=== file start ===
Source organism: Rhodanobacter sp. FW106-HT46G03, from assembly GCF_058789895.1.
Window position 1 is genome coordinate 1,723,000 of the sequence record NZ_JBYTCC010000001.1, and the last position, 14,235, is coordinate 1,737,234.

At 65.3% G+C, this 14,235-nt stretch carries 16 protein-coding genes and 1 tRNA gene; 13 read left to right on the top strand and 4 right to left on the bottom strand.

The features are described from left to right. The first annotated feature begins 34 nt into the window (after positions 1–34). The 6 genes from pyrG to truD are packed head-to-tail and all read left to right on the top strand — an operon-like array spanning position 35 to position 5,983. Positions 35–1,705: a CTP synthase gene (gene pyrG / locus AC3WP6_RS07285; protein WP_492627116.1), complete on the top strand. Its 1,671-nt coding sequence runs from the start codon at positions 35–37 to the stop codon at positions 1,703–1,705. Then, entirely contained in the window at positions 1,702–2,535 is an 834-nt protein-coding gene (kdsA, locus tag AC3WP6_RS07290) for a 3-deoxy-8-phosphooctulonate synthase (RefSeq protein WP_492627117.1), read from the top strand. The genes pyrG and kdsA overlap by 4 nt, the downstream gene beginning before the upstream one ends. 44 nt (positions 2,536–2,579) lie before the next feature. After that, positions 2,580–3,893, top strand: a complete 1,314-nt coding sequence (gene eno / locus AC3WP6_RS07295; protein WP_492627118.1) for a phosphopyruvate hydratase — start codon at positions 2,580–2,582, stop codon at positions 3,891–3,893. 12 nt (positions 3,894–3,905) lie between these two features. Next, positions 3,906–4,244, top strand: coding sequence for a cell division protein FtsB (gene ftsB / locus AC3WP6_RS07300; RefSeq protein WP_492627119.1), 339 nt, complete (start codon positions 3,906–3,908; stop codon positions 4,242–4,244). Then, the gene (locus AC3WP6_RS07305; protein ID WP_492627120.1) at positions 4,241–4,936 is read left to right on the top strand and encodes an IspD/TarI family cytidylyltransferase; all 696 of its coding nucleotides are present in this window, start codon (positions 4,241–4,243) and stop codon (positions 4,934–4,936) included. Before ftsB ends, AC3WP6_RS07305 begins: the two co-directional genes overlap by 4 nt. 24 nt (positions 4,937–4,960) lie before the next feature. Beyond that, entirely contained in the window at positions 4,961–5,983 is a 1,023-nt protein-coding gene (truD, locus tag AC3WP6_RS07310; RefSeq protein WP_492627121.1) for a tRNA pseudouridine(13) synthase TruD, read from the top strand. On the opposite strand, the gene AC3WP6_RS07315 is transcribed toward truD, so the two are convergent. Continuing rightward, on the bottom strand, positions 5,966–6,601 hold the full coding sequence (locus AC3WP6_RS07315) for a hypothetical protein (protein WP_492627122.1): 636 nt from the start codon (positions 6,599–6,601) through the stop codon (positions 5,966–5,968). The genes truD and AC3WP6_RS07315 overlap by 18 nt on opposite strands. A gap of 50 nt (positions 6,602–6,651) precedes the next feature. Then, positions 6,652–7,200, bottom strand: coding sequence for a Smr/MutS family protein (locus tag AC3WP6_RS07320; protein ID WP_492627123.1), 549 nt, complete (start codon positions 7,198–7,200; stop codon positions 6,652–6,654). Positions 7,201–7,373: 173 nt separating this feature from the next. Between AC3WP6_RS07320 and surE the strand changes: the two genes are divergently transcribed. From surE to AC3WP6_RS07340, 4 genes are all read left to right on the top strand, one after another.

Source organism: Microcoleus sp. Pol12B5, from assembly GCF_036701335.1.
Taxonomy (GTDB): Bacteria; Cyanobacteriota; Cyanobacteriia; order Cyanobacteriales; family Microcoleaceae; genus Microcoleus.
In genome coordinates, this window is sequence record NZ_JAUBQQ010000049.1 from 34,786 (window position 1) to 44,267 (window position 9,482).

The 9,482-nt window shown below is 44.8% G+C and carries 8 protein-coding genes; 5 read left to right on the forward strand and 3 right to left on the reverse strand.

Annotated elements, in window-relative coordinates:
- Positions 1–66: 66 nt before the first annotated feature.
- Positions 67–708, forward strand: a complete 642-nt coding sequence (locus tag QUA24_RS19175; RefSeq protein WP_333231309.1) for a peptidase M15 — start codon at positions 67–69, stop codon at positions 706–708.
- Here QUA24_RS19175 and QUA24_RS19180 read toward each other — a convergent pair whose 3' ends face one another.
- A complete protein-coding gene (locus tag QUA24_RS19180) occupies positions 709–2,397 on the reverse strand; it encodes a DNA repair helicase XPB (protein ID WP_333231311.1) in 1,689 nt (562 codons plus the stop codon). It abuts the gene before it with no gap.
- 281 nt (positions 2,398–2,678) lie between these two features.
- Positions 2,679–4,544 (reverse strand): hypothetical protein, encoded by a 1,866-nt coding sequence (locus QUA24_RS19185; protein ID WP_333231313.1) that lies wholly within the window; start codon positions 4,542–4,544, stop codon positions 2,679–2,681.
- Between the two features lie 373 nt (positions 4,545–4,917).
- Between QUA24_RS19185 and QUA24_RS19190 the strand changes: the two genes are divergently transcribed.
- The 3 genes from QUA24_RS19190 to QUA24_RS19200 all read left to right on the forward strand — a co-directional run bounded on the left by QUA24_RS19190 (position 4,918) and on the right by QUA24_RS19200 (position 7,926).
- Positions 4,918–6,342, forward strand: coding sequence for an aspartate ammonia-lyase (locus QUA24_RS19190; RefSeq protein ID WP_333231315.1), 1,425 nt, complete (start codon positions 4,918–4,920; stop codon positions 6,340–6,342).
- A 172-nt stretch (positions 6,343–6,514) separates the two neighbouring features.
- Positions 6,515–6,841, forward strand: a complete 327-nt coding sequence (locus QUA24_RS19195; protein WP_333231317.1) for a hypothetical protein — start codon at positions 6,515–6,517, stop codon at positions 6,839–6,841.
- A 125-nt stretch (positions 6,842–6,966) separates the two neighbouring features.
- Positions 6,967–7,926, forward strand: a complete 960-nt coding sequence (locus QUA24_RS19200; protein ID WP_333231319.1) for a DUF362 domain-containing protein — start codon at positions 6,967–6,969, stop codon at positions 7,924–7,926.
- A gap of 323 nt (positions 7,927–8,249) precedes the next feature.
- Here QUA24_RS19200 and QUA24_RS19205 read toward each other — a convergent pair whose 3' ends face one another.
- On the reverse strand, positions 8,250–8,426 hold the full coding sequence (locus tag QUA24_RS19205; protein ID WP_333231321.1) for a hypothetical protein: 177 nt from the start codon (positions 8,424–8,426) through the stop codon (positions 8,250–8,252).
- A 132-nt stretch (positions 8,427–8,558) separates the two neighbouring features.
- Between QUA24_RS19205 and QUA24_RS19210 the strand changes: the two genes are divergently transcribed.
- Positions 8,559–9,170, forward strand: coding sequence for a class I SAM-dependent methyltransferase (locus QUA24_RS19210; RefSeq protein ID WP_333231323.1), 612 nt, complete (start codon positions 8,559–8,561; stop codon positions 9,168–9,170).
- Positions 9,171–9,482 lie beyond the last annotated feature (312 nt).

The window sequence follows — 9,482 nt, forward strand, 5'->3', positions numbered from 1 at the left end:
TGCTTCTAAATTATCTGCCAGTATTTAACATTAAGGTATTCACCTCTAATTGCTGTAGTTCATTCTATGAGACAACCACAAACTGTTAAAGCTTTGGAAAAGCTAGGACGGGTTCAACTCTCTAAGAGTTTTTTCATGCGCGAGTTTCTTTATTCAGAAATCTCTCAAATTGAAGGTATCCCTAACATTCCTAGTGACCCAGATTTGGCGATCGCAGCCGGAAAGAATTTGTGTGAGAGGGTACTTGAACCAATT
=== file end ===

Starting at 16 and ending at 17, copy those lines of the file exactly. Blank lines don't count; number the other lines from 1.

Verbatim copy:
- Between the two features lie 373 nt (positions 4,545–4,917).
- Between QUA24_RS19185 and QUA24_RS19190 the strand changes: the two genes are divergently transcribed.